Chinese importers bought about 10 cargos of US soybeans on Monday, following trade talks in Washington last week that were overshadowed by the abrupt cancellation of a visit to the United States by agricultural officials in Beijing.
The agreements were made for 600,000 tons of soybeans, which are scheduled for shipment between October and December. The purchases were similar in size to some that were made earlier this month, two merchants said with direct knowledge of the agreements.
The reference futures for soybeans in Chicago rose approximately 1.5% on the news of the purchase, the biggest increase in the market since Chinese buyers bought a large volume of US soybeans on September 12.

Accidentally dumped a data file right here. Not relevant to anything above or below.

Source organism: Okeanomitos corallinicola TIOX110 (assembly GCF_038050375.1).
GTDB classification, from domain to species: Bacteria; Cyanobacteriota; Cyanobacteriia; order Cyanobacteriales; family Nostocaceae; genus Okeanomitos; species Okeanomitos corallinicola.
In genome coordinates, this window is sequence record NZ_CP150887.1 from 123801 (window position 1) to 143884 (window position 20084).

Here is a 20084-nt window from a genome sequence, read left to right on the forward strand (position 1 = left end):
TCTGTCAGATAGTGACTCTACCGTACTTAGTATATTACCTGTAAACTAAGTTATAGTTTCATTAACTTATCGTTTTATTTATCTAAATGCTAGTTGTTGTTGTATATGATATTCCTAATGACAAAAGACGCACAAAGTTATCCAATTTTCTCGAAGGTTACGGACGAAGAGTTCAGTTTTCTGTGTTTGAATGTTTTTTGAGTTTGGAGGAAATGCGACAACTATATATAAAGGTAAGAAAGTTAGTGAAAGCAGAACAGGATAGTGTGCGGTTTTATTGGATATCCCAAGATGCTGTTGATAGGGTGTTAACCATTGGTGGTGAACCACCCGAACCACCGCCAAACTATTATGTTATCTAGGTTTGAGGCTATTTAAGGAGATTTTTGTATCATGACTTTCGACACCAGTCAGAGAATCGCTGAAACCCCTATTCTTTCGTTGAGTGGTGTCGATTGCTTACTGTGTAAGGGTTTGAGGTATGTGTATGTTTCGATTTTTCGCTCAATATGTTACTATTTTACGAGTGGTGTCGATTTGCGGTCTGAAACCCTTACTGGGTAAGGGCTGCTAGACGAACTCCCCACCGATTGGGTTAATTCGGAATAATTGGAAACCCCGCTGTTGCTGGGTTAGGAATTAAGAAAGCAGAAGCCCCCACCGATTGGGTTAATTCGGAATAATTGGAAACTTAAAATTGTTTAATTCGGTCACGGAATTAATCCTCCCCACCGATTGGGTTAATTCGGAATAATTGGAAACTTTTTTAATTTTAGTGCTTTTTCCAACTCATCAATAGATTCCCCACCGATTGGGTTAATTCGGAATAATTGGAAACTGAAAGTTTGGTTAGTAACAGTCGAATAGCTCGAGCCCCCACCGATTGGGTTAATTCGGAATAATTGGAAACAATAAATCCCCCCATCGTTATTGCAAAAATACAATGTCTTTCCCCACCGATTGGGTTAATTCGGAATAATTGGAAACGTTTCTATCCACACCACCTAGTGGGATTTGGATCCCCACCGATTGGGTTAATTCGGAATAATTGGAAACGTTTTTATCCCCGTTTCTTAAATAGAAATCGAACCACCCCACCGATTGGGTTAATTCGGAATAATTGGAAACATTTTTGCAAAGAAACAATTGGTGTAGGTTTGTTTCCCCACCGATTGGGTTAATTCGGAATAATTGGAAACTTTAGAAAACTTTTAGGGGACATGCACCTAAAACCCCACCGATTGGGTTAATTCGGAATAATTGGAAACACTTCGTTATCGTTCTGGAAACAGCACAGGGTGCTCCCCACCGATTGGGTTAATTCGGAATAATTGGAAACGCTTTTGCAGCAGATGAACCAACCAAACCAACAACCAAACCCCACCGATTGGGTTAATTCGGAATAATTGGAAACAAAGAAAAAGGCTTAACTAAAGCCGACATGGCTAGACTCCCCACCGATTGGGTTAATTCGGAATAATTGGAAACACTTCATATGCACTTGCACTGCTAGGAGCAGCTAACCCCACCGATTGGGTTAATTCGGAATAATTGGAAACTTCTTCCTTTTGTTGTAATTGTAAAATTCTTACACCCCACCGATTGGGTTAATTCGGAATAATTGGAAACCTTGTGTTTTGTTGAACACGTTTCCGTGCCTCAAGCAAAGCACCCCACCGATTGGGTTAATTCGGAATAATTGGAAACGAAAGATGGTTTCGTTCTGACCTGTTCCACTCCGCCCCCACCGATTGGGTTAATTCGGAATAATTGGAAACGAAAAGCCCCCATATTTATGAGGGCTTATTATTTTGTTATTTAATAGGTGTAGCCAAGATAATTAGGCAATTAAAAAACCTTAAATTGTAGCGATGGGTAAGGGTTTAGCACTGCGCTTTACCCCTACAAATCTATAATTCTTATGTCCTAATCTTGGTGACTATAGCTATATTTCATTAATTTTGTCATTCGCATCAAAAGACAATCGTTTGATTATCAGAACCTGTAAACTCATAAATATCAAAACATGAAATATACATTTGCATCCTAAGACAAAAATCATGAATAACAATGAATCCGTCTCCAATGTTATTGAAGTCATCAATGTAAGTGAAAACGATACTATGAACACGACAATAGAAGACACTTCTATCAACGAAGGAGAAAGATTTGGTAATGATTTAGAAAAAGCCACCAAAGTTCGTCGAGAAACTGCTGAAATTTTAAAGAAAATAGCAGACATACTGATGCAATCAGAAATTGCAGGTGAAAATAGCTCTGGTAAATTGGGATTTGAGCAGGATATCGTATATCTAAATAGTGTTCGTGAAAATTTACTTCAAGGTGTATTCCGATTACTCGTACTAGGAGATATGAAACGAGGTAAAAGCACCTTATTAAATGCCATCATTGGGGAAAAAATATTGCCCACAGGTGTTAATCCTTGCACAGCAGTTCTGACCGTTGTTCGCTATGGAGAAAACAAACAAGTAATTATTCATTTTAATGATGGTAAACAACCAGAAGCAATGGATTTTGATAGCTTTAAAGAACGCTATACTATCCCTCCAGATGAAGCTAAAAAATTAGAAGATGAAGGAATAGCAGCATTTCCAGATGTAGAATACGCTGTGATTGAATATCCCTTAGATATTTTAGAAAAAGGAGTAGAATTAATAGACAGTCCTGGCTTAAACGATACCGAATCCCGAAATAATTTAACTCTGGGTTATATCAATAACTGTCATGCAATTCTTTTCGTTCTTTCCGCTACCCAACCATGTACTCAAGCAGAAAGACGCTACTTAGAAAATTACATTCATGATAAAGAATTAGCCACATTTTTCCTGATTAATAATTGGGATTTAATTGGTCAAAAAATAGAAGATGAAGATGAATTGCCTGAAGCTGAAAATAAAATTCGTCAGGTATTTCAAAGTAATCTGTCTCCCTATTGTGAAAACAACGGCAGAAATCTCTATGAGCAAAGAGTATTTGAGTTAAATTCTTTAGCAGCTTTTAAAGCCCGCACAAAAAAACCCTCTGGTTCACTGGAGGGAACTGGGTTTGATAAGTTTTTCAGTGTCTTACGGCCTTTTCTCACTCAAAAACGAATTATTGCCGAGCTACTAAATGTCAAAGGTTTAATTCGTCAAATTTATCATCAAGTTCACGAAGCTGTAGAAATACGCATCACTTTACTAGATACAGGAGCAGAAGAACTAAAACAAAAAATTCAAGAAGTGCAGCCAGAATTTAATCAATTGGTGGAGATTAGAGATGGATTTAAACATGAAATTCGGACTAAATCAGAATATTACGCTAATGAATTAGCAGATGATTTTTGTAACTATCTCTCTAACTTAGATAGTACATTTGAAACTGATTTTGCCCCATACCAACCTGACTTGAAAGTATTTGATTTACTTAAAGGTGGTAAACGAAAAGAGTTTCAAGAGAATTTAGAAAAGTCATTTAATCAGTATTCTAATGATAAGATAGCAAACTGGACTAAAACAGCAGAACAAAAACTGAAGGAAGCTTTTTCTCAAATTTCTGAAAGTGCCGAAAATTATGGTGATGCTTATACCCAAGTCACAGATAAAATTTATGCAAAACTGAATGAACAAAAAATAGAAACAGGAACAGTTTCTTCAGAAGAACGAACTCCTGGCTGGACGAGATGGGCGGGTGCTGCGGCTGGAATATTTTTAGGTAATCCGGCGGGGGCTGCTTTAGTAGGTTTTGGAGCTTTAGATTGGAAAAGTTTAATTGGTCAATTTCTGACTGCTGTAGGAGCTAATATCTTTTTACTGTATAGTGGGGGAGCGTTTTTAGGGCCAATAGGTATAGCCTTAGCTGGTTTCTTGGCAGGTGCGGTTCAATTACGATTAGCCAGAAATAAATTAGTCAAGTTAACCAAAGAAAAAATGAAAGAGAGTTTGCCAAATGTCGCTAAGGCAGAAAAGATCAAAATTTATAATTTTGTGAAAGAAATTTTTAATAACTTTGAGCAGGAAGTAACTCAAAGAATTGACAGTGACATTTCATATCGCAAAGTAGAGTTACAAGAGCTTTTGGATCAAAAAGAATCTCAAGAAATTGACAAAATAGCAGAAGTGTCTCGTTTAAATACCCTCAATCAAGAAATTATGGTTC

Purchases of US agricultural products such as soybeans and pork are considered key to an agreement that ends a bilateral trade war between the United States and China that has lasted more than a year.
A trade agreement seemed elusive at the end of last week, after Chinese officials unexpectedly canceled a visit to farms in Montana and Nebraska and US President Donald Trump said agricultural purchases would not be enough.
Since then, US and Chinese officials have said the talks went well and that plans for high-level talks next month remain.
This Monday’s purchases are among the most important of Chinese private importers since Beijing increased tariffs on US soybeans by 25% in July 2018 in retaliation for tariffs imposed on its products.
Other purchases of soybeans during the past year were made almost exclusively by Chinese state-owned companies, which are exempt from high import tariffs.